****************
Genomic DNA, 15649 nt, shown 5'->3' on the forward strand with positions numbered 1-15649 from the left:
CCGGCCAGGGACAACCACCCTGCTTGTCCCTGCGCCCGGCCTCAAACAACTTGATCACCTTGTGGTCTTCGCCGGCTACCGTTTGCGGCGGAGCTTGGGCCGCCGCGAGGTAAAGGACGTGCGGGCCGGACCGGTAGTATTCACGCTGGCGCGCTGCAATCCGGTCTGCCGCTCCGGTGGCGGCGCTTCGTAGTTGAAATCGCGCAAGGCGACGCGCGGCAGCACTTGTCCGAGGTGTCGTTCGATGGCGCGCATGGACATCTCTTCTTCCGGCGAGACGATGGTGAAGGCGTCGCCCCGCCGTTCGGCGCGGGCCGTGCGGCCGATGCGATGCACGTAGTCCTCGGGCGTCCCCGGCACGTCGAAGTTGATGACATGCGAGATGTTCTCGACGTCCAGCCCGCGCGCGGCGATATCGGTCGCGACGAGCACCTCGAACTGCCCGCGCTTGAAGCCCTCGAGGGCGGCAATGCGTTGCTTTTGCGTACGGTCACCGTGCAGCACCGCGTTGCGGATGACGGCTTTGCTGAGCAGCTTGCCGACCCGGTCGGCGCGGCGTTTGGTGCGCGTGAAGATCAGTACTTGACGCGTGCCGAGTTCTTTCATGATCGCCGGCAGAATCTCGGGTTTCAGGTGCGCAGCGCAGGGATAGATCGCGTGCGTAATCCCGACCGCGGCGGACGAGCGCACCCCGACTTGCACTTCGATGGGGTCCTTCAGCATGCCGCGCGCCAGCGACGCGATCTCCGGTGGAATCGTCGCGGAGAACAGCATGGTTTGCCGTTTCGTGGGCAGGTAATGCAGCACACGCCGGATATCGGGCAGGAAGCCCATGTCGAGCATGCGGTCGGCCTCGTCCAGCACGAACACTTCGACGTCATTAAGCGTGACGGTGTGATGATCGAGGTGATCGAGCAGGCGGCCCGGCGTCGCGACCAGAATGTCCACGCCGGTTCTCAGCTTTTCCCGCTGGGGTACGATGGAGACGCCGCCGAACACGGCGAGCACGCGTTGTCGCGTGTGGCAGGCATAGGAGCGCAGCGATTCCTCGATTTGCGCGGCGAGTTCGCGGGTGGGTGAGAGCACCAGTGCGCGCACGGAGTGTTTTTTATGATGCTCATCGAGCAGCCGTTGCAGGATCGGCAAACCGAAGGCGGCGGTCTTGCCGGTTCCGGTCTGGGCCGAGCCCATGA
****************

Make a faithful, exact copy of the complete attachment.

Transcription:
Genomic DNA, 15649 nt, shown 5'->3' on the forward strand with positions numbered 1-15649 from the left:
CCGGCCAGGGACAACCACCCTGCTTGTCCCTGCGCCCGGCCTCAAACAACTTGATCACCTTGTGGTCTTCGCCGGCTACCGTTTGCGGCGGAGCTTGGGCCGCCGCGAGGTAAAGGACGTGCGGGCCGGACCGGTAGTATTCACGCTGGCGCGCTGCAATCCGGTCTGCCGCTCCGGTGGCGGCGCTTCGTAGTTGAAATCGCGCAAGGCGACGCGCGGCAGCACTTGTCCGAGGTGTCGTTCGATGGCGCGCATGGACATCTCTTCTTCCGGCGAGACGATGGTGAAGGCGTCGCCCCGCCGTTCGGCGCGGGCCGTGCGGCCGATGCGATGCACGTAGTCCTCGGGCGTCCCCGGCACGTCGAAGTTGATGACATGCGAGATGTTCTCGACGTCCAGCCCGCGCGCGGCGATATCGGTCGCGACGAGCACCTCGAACTGCCCGCGCTTGAAGCCCTCGAGGGCGGCAATGCGTTGCTTTTGCGTACGGTCACCGTGCAGCACCGCGTTGCGGATGACGGCTTTGCTGAGCAGCTTGCCGACCCGGTCGGCGCGGCGTTTGGTGCGCGTGAAGATCAGTACTTGACGCGTGCCGAGTTCTTTCATGATCGCCGGCAGAATCTCGGGTTTCAGGTGCGCAGCGCAGGGATAGATCGCGTGCGTAATCCCGACCGCGGCGGACGAGCGCACCCCGACTTGCACTTCGATGGGGTCCTTCAGCATGCCGCGCGCCAGCGACGCGATCTCCGGTGGAATCGTCGCGGAGAACAGCATGGTTTGCCGTTTCGTGGGCAGGTAATGCAGCACACGCCGGATATCGGGCAGGAAGCCCATGTCGAGCATGCGGTCGGCCTCGTCCAGCACGAACACTTCGACGTCATTAAGCGTGACGGTGTGATGATCGAGGTGATCGAGCAGGCGGCCCGGCGTCGCGACCAGAATGTCCACGCCGGTTCTCAGCTTTTCCCGCTGGGGTACGATGGAGACGCCGCCGAACACGGCGAGCACGCGTTGTCGCGTGTGGCAGGCATAGGAGCGCAGCGATTCCTCGATTTGCGCGGCGAGTTCGCGGGTGGGTGAGAGCACCAGTGCGCGCACGGAGTGTTTTTTATGATGCTCATCGAGCAGCCGTTGCAGGATCGGCAAACCGAAGGCGGCGGTCTTGCCGGTTCCGGTCTGGGCCGAGCCCATGA